Pennie Varvarides 28 April 2014

Public procurement can help reduce youth unemployment, report finds

Public procurement can help reduce youth unemployment, report finds image

Public sector contractors could be creating thousands of jobs for marginalised young people, according to a new report from the Joseph Rowntree Foundation (JRF).

The report, Tackling poverty through public procurement, says placing a requirement on contractors to undertake targeted recruitment and training would generate many additional job-with-training opportunities for people entering the labour market.

It argues that by linking this to existing apprenticeship, training and job-search provisions, it could be done at little extra cost.

This approach is widely used in Scotland and Wales, and by some English local authorities. However, it has rarely been adopted in contracts issued by the UK government, where the report argues its uptake could have the biggest impact.

‘Do young people need to stand in line behind the more skilled and experienced before they get the chance of the job-with-training that will make them more employable,’ asked report author Richard MacFarlane.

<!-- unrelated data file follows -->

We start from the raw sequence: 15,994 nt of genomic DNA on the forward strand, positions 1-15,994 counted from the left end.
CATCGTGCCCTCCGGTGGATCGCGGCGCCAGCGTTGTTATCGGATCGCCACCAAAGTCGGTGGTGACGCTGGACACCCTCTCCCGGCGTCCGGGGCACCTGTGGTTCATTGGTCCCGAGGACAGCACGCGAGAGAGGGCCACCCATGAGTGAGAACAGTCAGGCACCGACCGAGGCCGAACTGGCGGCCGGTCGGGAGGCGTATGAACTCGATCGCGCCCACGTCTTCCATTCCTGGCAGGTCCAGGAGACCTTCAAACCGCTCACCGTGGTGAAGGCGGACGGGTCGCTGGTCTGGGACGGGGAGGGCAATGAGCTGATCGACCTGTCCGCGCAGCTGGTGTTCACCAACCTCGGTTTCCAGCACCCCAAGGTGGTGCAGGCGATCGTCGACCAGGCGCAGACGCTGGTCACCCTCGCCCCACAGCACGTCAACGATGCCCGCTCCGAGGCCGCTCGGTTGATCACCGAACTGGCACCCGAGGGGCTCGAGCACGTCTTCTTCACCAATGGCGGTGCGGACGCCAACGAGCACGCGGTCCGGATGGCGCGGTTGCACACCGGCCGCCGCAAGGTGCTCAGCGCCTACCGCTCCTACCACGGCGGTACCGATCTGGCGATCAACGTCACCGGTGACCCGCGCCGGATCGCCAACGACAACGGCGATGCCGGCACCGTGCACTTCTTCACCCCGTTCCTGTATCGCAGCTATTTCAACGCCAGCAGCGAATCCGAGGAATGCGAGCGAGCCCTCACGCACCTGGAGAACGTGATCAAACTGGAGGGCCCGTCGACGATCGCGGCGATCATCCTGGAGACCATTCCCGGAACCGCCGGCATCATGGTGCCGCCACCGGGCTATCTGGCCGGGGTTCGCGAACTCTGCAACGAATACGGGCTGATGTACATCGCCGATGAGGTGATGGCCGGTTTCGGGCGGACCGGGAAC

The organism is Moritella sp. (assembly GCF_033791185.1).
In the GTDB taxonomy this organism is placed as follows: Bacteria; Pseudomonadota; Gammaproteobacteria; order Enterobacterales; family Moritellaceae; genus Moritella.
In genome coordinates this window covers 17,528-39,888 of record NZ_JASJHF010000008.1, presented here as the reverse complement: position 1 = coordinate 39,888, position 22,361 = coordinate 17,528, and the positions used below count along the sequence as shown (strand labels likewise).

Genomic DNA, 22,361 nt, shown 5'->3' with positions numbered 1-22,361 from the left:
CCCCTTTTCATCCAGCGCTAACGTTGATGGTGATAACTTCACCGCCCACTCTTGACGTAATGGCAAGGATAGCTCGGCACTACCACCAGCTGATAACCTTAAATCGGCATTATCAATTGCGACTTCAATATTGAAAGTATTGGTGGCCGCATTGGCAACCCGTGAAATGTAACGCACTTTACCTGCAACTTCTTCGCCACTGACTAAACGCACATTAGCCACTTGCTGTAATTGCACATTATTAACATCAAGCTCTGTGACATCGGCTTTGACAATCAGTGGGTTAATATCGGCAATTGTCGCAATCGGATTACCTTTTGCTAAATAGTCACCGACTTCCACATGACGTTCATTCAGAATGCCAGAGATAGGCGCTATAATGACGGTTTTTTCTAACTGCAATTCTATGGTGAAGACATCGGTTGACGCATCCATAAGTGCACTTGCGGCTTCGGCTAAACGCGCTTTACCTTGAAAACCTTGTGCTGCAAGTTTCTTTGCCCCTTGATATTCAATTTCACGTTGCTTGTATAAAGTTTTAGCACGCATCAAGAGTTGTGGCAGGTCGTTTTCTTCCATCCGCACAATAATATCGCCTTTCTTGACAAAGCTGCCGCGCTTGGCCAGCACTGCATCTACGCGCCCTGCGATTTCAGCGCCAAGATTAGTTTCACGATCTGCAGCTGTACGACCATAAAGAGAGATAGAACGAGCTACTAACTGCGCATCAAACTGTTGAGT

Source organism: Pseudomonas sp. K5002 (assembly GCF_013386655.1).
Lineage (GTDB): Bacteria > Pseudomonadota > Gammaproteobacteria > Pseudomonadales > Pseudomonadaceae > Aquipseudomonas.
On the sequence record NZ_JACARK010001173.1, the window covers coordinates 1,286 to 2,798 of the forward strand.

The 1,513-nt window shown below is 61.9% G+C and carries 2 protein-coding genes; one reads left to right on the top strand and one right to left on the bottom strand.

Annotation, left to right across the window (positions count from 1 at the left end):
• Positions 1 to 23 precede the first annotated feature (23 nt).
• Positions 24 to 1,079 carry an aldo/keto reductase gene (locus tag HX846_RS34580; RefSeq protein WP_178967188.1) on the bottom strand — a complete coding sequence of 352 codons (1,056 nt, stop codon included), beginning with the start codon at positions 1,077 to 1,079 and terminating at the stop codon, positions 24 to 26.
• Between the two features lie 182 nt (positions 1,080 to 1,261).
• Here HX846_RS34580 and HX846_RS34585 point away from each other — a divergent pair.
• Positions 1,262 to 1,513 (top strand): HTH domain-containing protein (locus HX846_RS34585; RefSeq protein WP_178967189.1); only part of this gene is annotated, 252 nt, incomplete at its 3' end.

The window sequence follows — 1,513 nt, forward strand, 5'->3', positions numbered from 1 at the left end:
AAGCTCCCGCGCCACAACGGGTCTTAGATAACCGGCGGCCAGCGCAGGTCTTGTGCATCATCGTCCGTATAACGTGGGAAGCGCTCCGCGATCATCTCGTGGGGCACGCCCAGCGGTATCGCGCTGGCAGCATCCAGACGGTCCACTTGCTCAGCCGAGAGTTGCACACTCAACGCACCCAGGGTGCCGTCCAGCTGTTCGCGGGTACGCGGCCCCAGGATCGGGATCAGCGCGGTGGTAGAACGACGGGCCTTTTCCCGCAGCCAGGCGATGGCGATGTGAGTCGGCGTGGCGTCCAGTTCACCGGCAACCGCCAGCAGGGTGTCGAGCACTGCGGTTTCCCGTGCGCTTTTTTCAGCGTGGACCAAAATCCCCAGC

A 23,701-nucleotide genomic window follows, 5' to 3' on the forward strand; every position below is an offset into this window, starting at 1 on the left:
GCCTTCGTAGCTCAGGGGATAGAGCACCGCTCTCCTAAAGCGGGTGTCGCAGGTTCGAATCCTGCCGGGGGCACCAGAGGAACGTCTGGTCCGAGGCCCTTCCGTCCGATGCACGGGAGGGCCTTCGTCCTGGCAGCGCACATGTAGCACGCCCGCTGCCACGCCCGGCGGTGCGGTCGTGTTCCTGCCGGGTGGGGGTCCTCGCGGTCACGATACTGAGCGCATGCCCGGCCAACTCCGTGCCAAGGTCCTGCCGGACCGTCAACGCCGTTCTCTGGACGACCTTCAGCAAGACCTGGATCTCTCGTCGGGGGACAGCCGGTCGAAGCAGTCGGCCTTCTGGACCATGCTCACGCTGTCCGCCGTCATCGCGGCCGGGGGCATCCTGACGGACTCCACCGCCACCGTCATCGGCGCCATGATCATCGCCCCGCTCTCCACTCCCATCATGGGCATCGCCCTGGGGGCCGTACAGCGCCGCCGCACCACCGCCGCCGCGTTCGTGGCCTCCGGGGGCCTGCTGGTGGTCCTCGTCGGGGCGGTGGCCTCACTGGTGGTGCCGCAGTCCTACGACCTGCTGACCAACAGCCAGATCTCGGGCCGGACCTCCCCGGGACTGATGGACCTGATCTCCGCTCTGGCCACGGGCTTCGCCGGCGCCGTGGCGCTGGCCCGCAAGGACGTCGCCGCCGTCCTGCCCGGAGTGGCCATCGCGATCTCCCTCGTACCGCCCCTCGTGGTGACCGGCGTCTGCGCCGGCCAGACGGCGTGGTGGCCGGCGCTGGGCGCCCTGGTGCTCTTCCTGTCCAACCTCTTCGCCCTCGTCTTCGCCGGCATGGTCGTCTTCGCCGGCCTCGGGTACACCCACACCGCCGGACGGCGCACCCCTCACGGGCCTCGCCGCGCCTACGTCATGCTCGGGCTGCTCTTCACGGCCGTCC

‘Targeted recruitment and training can help address the lack of opportunity experienced by young people. This is an approach that is now ready to be scaled-up through action across UK government procurement, to help address a problem that may otherwise scar the lives of a generation of job-seekers.’

The longest-running example of the approach is provided by Glasgow Housing Association, through its complex housing improvement contracts. Between 2005 and 2013 over 1,100 apprentices and trainees obtained a total of 60,000 weeks of employment across a wide range of trade disciplines.

‘The case studies in this report show how the public procurement process can be used to address poverty and deliver significant benefits to local communities,’ adds JRF policy and research manager John Low.

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